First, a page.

Westworld (2016)

Country: USA
Created by: Jonathan Nolan and Lisa Joy

Starring: Evan Rachel Wood, Thandie Newton, Jeffrey Wright, James Marsden, Ed Harris, Anthony Hopkins

Even with all the reboots and remakes nowadays, it’s rare to see one of them actually expand and improve upon the original. Sci-fi western series Westworld is one of those rare exceptions.

Westworld was created by Lisa Joy and Jonathan Nolan who, together with his brother Christopher, made movies such as Inception and Memento. The cast of the show includes acting heavyweights such as Ed Harris and Anthony Hopkins. Audience expectations were high and, for the most part, Westworld delivers.

A brief historical side-note

Westworld is based on the 1973 sci-fi movie written and directed by Michael Crichton about a futuristic amusement park featuring tree worlds populated with androids: Westworld, Roman World and Medieval World. Due to the technological glitch, things go horribly wrong and robots start killing people. Two decades later, Crichton replaced cowboy robots with dinosaurs and wrote Jurassic Park.

Westworld proved out a surprising box office success. Futureworld, a far inferior sequel, followed in 1976. In it, creators of Westworld – who somehow survived the PR disaster after the events of the first film – attempt to replace important politicians with their android doubles. This entertaining premise is mostly wasted in Futureworld as well as in the short-lived 1980 CBS TV show Beyond Westworld that got canceled after only five episodes.

Nowadays, the original Westworld is mostly remembered for Yul Brynner’s performance as The Gunslinger – an unstoppable android pursuing the movie’s hapless protagonists. It’s a role that both parodies and pays homage to Brynner’s iconic performance in the 1960 western Magnificent Seven. In turn, The Gunslinger inspired horror filmmaker John Carpenter to create a merciless, indestructible killer of his own: Michael Myers in Halloween. Brynner’s Gunslinger is also one of the inspirations for James Cameron’s Terminator.

Ok, but what about this Westworld?

Being a sci-fi western helps define the look and the feel of the show. However, this is also the least interesting part of it. It’s hard to care about gunfights and robberies when Westworld repeatedly reminds you these are all just narratives for the park’s rich and spoiled visitors. True, the joke is on us: after all, aren’t we watching an exciting story about fake people in a fake park? But the joke quickly grows old and all of this action ends up wasting everybody’s time since it’s mostly inconsequential for the real plot.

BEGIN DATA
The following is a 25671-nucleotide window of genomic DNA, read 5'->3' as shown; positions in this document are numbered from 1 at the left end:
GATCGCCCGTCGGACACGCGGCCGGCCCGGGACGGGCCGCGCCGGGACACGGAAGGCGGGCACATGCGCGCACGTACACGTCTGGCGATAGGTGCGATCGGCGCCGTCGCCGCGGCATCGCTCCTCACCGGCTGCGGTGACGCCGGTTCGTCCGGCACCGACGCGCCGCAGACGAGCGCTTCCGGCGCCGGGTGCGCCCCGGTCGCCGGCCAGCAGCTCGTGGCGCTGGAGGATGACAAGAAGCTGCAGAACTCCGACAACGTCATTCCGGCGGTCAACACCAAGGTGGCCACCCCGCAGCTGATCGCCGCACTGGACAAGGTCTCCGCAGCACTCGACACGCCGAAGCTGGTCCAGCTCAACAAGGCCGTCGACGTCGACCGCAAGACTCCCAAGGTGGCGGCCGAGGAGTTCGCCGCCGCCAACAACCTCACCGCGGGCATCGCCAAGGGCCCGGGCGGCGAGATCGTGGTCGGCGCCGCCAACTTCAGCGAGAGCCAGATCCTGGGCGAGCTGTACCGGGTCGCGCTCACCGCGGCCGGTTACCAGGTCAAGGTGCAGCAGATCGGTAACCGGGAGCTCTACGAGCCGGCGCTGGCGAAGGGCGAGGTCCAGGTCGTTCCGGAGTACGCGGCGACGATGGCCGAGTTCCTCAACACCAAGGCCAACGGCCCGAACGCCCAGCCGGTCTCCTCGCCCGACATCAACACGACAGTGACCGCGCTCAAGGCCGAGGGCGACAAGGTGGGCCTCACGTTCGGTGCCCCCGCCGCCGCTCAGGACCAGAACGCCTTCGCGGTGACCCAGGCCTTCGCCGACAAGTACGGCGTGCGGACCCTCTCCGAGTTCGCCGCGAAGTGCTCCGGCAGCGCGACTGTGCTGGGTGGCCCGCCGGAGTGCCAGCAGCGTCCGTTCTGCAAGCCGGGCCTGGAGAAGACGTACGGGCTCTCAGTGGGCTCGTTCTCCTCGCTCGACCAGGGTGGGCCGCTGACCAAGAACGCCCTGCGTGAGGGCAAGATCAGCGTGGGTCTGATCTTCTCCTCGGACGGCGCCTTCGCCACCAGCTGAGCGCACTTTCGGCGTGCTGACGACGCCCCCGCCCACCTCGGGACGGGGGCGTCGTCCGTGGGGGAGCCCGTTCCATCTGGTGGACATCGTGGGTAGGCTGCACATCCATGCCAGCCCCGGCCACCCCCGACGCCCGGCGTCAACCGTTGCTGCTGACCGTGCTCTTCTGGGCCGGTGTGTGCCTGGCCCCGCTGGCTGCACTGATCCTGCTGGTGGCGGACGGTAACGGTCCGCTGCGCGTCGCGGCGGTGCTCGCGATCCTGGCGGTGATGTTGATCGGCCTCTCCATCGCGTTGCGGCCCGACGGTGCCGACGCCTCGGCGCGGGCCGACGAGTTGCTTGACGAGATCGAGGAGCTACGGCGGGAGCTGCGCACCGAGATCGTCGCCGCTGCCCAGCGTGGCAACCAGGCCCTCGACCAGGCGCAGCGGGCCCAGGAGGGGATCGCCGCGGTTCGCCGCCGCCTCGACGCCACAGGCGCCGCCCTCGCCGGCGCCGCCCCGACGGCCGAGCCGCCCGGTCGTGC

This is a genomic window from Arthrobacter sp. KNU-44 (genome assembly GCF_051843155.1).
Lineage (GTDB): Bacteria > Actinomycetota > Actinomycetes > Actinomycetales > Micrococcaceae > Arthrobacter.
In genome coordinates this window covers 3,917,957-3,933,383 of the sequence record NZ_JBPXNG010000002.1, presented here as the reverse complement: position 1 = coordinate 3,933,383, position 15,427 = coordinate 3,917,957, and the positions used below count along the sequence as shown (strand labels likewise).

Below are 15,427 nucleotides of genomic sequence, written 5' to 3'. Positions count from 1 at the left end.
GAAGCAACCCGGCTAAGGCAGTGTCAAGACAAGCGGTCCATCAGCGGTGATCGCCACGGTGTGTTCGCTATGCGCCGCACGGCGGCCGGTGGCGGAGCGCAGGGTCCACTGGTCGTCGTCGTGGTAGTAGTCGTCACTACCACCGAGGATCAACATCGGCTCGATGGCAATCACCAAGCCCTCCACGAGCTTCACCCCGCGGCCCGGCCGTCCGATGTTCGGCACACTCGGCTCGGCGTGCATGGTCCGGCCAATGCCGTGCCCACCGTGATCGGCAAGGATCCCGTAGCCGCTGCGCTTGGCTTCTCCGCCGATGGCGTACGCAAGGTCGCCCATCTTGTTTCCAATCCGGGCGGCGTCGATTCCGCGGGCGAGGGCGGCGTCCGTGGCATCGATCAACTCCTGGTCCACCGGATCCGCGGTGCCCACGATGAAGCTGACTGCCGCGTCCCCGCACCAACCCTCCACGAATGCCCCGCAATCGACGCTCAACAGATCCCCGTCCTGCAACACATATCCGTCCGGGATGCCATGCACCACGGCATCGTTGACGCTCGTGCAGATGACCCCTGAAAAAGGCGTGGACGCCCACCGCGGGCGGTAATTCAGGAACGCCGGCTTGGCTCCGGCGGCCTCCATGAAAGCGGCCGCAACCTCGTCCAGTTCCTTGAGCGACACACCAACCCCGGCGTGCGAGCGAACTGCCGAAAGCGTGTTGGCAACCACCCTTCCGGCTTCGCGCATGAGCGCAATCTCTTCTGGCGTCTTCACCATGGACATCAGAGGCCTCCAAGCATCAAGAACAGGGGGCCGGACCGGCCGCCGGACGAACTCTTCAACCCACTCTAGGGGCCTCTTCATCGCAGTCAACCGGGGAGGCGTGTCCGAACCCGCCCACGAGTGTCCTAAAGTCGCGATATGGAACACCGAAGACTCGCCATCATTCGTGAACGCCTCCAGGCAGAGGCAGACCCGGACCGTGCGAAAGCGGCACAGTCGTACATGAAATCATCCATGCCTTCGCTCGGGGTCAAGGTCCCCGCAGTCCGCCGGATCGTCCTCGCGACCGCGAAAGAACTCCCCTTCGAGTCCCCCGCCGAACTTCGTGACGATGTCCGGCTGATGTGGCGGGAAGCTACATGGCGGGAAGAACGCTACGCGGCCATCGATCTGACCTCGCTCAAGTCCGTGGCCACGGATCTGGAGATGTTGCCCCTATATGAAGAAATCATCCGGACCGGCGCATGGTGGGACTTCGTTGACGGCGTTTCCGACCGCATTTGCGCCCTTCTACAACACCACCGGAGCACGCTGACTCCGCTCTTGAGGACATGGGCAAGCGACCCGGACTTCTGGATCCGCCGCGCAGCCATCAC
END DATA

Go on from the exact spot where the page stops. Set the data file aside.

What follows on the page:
It’s when Westworld goes meta that it becomes truly entertaining. Show lovingly pokes fun at MMORPG and western clichés alike. There are damsels in distress, grizzled old prospectors and quest givers looking to hire ridiculously incompetent park visitors. Behind the scenes, artistic vision of the park’s founder Dr. Robert Ford (Anthony Hopkins) clashes with the demands of the jaded visitors for more crude and cruel entertainment. Meanwhile, the faceless board of directors tries to wrestle the control of Westworld away from Ford to turn its technology to military purposes.

And then there are the park’s androids. Known as the hosts, they’re so lifelike that even the park’s personnel starts developing feelings for them. Westworld follows the grand tradition of science fiction and uses its fantastical premise to ask the truly Big Questions. What makes human beings human? What are the limits of free will? Do people even have free will or are going through the motions, playing out their internal programming? If so, do people truly bear responsibility for all the awful things they do? Whole books could and have been written about questions like these.

It’s here that the show’s cast truly shines as hosts such as Dolores (Evan Rachel Wood) and Maeve (Thandie Newton) start breaking their programming. While Dolores is beset by visions and voices, Maeve experiences deeply unsettling paranoia that becomes all too real. Show deliberately avoids answering are they truly developing a free will or is their behavior part of some deeper, more advanced programming. Evan Rachel Wood’s performance is mesmerizing as her character turns on a dime from devastatingly human to utterly emotionless. It’s also worth mentioning Jeffrey Wright’s Bernard who is the soul of the show and Ed Harris’ Man in Black who is his exact opposite.


As a show, Westworld is well-crafted, even daring. Its dour message is that one’s humanity is primarily defined by one’s capacity for suffering. It offers us a disquieting look at humanity while – so far – mostly avoiding tits-and-gore of its trashy sister show Game of Thrones.

However, despite the wonderful performances and the amazing soundtrack by Ramin Djawadi, it’s hard to get emotionally invested in a show where seemingly half the characters are ciphers while the other half keeps forgetting everything that happens to them. Because of that, Westworld often feels less like a story and more like an object of art – something to be admired, not enjoyed. This may, of course, change in the show’s second season. That’s the peril of reviewing TV shows: it’s hard to properly judge them until you see them in their entirety.

After watching the show’s pilot episode for the second time – which says something about its quality, since this is something I do very rarely – one thing became obvious: there’s no way in hell Westworld ends well, neither for the hosts nor for the humans. This would be completely in the spirit of this fascinating show. I, for one, can’t wait for it to continue.